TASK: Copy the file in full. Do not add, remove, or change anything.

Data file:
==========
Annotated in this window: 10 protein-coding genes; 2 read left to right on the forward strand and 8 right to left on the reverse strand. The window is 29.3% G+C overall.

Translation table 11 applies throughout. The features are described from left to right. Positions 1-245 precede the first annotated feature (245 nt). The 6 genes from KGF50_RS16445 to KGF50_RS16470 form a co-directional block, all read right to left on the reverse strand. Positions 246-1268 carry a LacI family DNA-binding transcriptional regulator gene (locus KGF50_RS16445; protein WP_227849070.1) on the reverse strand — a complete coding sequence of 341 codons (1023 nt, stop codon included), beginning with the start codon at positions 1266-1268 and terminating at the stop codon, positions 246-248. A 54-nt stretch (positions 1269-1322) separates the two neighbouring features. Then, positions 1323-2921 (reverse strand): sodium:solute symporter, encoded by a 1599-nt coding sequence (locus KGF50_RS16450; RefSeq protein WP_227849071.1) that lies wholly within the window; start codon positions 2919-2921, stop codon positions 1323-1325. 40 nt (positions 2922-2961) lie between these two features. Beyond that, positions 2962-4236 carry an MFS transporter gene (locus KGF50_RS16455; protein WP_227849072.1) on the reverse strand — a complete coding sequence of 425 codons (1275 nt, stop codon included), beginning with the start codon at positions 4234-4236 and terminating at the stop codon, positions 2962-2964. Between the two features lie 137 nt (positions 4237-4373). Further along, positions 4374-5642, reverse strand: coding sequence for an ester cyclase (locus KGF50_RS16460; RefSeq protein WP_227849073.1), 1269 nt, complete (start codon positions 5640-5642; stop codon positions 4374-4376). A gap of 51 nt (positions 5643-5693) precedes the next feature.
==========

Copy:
Annotated in this window: 10 protein-coding genes; 2 read left to right on the forward strand and 8 right to left on the reverse strand. The window is 29.3% G+C overall.

Translation table 11 applies throughout. The features are described from left to right. Positions 1-245 precede the first annotated feature (245 nt). The 6 genes from KGF50_RS16445 to KGF50_RS16470 form a co-directional block, all read right to left on the reverse strand. Positions 246-1268 carry a LacI family DNA-binding transcriptional regulator gene (locus KGF50_RS16445; protein WP_227849070.1) on the reverse strand — a complete coding sequence of 341 codons (1023 nt, stop codon included), beginning with the start codon at positions 1266-1268 and terminating at the stop codon, positions 246-248. A 54-nt stretch (positions 1269-1322) separates the two neighbouring features. Then, positions 1323-2921 (reverse strand): sodium:solute symporter, encoded by a 1599-nt coding sequence (locus KGF50_RS16450; RefSeq protein WP_227849071.1) that lies wholly within the window; start codon positions 2919-2921, stop codon positions 1323-1325. 40 nt (positions 2922-2961) lie between these two features. Beyond that, positions 2962-4236 carry an MFS transporter gene (locus KGF50_RS16455; protein WP_227849072.1) on the reverse strand — a complete coding sequence of 425 codons (1275 nt, stop codon included), beginning with the start codon at positions 4234-4236 and terminating at the stop codon, positions 2962-2964. Between the two features lie 137 nt (positions 4237-4373). Further along, positions 4374-5642, reverse strand: coding sequence for an ester cyclase (locus KGF50_RS16460; RefSeq protein WP_227849073.1), 1269 nt, complete (start codon positions 5640-5642; stop codon positions 4374-4376). A gap of 51 nt (positions 5643-5693) precedes the next feature.